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Dive Into Bohemian Milan

With a thriving art scene, a bevy of outdoor markets, and hopping music clubs, Milan has become much more than Italy’s couture capital.

Where to Stay

Stay steps from the Duomo at Ostello Bello, a furniture showroom turned stylish boutique hostel. After exploring the city, kick back in reclaimed-furniture-filled rooms (private from $88 per person, including a breakfast buffet) or hang in a hammock on the property’s bright terrace. Head inside once the sun sets for the aperitivo tradition: For the price of a drink ($5–7), you also get a selection of rotating edibles like bruschetta and pasta alla norma with eggplant, ricotta and tomatoes (plus, you’ll meet the locals—Ostello Bello’s bar is a popular watering hole in the area). This is a truly full-service spot: The hostel also offers free tours and tastings in the area, film screenings, musical instruments for jamming out, Italian history and language lessons, and even babysitting.

Gaze down on the canals from the spiffed-up interior of an 18th-century house at Maison Borella.  

Take a step back in time at Maison Borella (double rooms from $220, including breakfast), set in a restored 18th-century balustrade house. Enjoy a view of the canals while brushing up on Milanese history in the hotel’s lobby, outfitted with plush couches, vintage rugs, and antique coffee-table books on art and architecture. Though the hotel is in Navigli, an area known for its nightlife, you’ll have no trouble sleeping: The rustic-chic rooms with exposed-brick walls and beam ceilings are soundproofed. Come morning, enjoy a traditional breakfast of espresso, pastries, fruit, and homemade bread and jam.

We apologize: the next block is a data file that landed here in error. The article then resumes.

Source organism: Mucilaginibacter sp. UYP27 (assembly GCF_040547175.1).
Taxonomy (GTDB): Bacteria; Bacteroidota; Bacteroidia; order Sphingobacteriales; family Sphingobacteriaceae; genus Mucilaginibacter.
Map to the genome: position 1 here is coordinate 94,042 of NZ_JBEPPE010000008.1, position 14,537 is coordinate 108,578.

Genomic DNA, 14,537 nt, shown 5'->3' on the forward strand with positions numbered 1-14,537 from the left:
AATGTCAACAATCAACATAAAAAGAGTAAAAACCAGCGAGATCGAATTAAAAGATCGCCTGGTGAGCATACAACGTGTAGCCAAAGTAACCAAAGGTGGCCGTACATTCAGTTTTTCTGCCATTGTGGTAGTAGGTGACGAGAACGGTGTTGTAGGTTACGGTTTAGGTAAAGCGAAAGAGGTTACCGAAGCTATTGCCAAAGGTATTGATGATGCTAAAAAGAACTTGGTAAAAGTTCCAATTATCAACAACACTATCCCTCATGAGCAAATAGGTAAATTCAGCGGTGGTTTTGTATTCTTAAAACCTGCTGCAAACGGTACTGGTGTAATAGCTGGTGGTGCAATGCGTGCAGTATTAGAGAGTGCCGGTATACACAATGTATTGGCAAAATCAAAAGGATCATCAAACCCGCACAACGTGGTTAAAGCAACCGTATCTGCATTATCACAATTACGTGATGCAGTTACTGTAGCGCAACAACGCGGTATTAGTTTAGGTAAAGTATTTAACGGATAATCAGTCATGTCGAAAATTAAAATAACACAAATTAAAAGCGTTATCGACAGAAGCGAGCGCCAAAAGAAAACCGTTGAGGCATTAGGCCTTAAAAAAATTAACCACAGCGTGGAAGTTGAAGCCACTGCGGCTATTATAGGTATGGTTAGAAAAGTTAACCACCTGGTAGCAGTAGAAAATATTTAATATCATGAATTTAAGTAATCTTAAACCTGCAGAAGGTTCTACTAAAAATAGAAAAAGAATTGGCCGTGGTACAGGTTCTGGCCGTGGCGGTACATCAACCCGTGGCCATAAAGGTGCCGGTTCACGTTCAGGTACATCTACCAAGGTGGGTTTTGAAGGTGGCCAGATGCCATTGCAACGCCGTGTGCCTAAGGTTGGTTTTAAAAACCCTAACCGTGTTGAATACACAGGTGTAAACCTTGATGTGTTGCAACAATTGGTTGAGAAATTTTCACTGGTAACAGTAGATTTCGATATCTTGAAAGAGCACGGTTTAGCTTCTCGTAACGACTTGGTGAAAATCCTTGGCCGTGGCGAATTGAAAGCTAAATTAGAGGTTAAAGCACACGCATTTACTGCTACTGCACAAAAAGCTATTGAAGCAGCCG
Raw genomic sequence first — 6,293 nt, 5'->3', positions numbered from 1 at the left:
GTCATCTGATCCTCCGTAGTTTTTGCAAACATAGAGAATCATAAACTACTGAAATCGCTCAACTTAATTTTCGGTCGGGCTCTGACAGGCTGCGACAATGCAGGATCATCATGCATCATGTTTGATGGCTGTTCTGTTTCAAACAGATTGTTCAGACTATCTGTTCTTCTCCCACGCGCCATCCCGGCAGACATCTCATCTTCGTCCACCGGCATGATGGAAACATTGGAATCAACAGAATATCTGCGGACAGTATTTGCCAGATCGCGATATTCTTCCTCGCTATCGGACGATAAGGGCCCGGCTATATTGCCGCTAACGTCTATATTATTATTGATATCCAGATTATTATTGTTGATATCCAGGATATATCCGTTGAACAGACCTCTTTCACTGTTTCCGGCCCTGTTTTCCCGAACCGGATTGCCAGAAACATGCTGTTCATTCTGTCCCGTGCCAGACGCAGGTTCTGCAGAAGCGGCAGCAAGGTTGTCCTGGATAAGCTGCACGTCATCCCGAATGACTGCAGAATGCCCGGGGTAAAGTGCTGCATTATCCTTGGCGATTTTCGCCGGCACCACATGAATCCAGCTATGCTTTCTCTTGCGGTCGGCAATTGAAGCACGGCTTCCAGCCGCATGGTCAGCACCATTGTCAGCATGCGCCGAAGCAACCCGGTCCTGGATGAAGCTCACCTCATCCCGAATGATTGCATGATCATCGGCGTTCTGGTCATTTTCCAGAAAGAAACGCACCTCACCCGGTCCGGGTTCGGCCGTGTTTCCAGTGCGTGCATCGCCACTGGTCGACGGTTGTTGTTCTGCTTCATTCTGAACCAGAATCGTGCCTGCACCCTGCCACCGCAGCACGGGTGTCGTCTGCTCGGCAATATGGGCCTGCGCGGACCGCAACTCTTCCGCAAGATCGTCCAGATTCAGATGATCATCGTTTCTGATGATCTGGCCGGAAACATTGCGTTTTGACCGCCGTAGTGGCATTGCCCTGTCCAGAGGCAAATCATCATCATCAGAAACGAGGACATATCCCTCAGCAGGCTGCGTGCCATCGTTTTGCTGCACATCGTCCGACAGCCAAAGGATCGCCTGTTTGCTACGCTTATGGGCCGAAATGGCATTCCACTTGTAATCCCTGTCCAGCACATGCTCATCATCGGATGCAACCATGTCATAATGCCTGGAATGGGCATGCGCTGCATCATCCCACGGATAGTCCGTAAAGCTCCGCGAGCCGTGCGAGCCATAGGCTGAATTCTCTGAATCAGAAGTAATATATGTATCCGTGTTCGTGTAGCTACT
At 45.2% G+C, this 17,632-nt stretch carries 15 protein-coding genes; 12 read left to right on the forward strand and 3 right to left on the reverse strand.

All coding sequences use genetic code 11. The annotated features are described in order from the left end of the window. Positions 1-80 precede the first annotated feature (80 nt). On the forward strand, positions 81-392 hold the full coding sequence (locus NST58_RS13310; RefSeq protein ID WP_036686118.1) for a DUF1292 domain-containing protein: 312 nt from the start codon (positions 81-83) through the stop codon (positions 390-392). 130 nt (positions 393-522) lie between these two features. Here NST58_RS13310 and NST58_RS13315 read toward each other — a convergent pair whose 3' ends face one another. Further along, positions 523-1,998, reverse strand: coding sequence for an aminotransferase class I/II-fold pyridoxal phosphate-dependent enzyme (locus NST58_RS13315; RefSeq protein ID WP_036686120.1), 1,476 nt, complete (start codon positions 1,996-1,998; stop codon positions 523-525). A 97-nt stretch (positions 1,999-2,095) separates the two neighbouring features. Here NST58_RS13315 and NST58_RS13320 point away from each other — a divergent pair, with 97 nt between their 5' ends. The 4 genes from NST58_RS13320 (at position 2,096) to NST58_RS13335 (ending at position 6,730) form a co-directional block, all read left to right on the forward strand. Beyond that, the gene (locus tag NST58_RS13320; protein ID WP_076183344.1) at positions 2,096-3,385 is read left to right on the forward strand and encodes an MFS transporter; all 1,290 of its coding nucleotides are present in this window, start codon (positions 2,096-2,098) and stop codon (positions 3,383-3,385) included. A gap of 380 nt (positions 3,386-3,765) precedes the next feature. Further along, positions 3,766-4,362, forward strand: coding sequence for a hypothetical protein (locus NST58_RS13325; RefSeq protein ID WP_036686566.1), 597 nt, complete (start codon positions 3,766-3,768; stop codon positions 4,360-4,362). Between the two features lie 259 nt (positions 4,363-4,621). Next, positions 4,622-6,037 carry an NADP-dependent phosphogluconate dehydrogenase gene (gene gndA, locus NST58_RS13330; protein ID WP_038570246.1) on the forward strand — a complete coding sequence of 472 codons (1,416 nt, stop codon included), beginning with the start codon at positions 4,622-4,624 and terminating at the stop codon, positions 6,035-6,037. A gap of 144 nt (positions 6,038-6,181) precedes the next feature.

Dream of the South Pacific at Vietnamonamour (from $87), a former 1900s mansion designed to evoke colonial Hanoi. The B&B is an ode to owner Christiane Blanchet’s Vietnamese heritage and Parisian upbringing, and vintage glamour pervades everything from the rice-paper wall coverings to the red, gold, and pink linens and Vietnamese artisan-made furniture. Pop down to the associated Vietnamese restaurant on the first floor for a tasting menu including nem rolls, rice noodles, sea bream baked in lotus leaves, and cake with ginger sauce ($32; discounts offered to hotel guests). Ask to be seated in the private garden set with umbrellas, lanterns, peonies, and large black-and-white photos of Vietnam, and you’ll forget you’re in Italy.

Where to Eat

Pick up a bouquet with your light, seasonal Italian meal at Fioraio Bianchi Caffè.  

Explore an experimental Milanese dining concept at Taglio, a hybrid kitchen, bar, food workshop, and emporium housed in a raw, industrial-chic brick-and-wood space. Pull up a seat and choose from a rotating locavore menu of high-quality ingredients ranging from Milanese brioche ($1.30) to homemade potato gnocchi with clams, parsley oil, chili, and broccoli gazpacho ($16) and Crema Catalana with vanilla and tangerine ($9). Be sure to try the restaurant’s twist on risotto alla Milanese ($16) or cotoletta, a Panko-crusted pork cutlet cooked in clarified butter and served with shaved almonds and orange zest, ($18.50).

Pull up a barstool at Lambiczoon, a sleek spot near Piazzale Libia with a dozen beers alla spina (tap) and alla pompa (cask), or 200 by bottle. Most beers here are sour ales and lambics, and the menu pairings with handcrafted burgers make this a combination that's rare in Italy. Drink an aged Gueuze Cantillon ($6.50) while munching on the pub’s custom Testa Quedra burger ($11), topped with Fontina, cured pork belly, Parmesan mayonnaise, and balsamic-vinegar reduction. This is also the spot for the rare Italian hot dog: the Lambic Dog ($11), which comes with Dijon mustard and homemade sauerkraut and goes nicely with a Drago Verde lager from local Milanese brewery Birrificio Lambrate.

Dine amid exquisite blooms at Fioraio Bianchi Caffè, a former flower shop that has been converted into a restaurant where you can buy drinks, food, and flowers all at one place. Inside the whimsical, country-chic interior, choose from a mix of upscale Italian dishes that rotate monthly, like black-and-yellow taglioni with swordfish, cherry tomatoes, and artichoke ($18.50) and duck breast with plums, pine kernels, and purple potatoes ($30); save room for the limoncello cheesecake ($10).

What to Do

Contemplate fresh new artworks at Federico Vavassori Gallery.